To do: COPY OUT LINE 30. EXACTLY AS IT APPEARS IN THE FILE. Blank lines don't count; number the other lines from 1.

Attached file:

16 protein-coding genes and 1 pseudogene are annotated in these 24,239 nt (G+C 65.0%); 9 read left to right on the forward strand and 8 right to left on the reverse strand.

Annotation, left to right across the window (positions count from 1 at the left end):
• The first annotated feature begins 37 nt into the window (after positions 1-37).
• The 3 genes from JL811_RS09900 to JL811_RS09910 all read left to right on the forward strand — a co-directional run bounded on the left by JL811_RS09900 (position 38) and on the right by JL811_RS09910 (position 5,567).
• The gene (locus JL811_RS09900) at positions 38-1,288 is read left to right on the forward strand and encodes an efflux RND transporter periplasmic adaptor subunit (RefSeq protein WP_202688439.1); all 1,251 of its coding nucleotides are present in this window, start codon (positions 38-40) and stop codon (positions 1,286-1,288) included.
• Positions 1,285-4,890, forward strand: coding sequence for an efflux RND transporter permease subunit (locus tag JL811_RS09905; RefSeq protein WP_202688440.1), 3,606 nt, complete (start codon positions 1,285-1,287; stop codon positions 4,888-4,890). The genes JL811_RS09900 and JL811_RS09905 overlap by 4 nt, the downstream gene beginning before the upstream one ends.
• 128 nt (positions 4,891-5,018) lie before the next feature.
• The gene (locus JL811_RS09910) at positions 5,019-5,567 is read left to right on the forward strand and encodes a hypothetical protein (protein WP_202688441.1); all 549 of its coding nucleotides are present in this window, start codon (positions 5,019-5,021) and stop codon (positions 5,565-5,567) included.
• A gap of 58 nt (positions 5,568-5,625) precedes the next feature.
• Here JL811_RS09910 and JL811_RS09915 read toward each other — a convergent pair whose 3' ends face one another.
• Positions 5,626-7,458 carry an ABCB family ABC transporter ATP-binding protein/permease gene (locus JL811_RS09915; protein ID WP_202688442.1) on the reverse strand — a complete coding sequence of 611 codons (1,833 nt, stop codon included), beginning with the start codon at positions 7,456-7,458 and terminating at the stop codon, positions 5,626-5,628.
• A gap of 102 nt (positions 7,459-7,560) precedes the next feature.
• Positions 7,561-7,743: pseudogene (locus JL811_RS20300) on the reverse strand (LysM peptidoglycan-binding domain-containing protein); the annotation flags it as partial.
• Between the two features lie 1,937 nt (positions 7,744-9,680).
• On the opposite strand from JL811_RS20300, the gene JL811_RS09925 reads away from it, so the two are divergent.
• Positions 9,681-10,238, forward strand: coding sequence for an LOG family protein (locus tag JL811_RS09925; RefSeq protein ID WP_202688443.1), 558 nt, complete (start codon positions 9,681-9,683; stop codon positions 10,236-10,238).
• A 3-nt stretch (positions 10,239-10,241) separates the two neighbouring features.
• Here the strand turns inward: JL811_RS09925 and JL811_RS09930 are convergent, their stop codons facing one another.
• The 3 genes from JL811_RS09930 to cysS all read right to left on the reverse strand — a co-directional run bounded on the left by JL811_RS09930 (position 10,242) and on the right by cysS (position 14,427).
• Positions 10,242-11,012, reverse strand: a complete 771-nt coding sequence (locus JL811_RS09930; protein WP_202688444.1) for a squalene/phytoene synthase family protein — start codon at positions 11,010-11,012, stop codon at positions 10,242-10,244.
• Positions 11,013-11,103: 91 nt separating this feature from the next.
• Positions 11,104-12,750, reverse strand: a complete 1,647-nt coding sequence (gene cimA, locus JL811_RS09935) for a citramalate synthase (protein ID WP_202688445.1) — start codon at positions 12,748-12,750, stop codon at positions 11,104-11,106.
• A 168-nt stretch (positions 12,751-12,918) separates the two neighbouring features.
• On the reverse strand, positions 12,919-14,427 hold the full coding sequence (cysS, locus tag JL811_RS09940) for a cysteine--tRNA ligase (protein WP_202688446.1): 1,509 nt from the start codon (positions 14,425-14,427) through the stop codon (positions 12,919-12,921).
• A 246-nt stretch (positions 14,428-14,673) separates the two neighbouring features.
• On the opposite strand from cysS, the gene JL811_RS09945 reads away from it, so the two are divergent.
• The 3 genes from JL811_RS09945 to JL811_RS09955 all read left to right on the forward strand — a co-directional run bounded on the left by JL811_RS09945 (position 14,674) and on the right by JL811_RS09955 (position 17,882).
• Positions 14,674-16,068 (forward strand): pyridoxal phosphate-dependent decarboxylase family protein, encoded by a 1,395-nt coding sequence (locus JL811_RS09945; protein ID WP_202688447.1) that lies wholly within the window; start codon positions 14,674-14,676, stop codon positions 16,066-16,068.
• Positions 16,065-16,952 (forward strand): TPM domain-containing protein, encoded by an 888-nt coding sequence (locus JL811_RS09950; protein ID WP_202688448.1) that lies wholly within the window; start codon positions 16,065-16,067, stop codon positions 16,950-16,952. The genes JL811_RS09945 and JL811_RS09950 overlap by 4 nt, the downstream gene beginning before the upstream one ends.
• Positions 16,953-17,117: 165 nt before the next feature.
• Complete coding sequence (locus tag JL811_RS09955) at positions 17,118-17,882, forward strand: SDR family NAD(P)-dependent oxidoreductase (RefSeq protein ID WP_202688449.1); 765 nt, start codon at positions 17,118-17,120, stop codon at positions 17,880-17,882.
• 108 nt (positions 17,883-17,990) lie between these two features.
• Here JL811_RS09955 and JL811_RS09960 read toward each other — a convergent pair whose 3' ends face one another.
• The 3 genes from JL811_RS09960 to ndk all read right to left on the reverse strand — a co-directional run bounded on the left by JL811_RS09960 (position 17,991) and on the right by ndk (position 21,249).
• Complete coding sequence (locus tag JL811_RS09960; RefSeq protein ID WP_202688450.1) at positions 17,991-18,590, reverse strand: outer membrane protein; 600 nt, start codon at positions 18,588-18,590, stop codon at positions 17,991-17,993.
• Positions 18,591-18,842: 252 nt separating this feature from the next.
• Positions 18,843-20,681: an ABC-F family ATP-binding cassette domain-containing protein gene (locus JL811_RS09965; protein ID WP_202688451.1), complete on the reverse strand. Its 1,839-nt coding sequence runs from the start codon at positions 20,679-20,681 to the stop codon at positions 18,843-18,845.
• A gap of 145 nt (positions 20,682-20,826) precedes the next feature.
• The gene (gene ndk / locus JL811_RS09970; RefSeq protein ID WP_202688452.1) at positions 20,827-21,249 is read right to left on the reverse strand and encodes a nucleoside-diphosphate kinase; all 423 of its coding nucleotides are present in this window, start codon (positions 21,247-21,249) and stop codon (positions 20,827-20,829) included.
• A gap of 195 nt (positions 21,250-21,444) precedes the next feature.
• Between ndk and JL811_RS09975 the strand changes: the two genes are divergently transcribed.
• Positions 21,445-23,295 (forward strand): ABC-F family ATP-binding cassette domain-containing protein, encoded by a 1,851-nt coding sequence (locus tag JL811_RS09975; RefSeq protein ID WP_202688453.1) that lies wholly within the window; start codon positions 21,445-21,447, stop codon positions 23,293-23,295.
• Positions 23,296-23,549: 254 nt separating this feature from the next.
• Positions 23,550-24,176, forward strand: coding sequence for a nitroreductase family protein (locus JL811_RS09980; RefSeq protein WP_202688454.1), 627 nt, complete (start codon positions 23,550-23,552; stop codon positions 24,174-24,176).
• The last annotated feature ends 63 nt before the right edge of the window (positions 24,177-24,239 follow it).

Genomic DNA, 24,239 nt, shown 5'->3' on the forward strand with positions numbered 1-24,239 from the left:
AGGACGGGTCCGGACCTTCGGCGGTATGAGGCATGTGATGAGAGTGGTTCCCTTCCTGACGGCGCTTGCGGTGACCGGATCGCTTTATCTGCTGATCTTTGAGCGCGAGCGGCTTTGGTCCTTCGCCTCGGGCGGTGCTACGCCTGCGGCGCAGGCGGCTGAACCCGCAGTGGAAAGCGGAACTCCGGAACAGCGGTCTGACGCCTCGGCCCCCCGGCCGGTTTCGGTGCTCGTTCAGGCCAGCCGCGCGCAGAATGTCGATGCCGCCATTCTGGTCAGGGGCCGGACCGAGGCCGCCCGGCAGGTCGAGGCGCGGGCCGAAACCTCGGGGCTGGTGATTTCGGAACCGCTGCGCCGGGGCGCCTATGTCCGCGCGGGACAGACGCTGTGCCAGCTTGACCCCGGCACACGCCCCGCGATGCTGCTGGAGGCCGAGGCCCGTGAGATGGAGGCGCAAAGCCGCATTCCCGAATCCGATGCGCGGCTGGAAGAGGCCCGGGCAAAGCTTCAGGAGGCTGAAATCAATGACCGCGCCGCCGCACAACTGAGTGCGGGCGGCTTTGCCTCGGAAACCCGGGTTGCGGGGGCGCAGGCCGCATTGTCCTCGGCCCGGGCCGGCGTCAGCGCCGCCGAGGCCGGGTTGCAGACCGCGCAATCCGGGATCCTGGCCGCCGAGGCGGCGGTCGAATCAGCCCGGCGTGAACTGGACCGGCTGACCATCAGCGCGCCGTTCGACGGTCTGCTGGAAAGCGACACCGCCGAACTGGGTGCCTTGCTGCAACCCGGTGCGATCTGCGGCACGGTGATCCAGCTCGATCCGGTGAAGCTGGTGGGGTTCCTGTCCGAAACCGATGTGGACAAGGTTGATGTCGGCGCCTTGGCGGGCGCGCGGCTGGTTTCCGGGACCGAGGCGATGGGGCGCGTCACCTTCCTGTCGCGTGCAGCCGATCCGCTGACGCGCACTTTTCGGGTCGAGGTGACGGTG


• Positions 16,953-17,117: 165 nt before the next feature.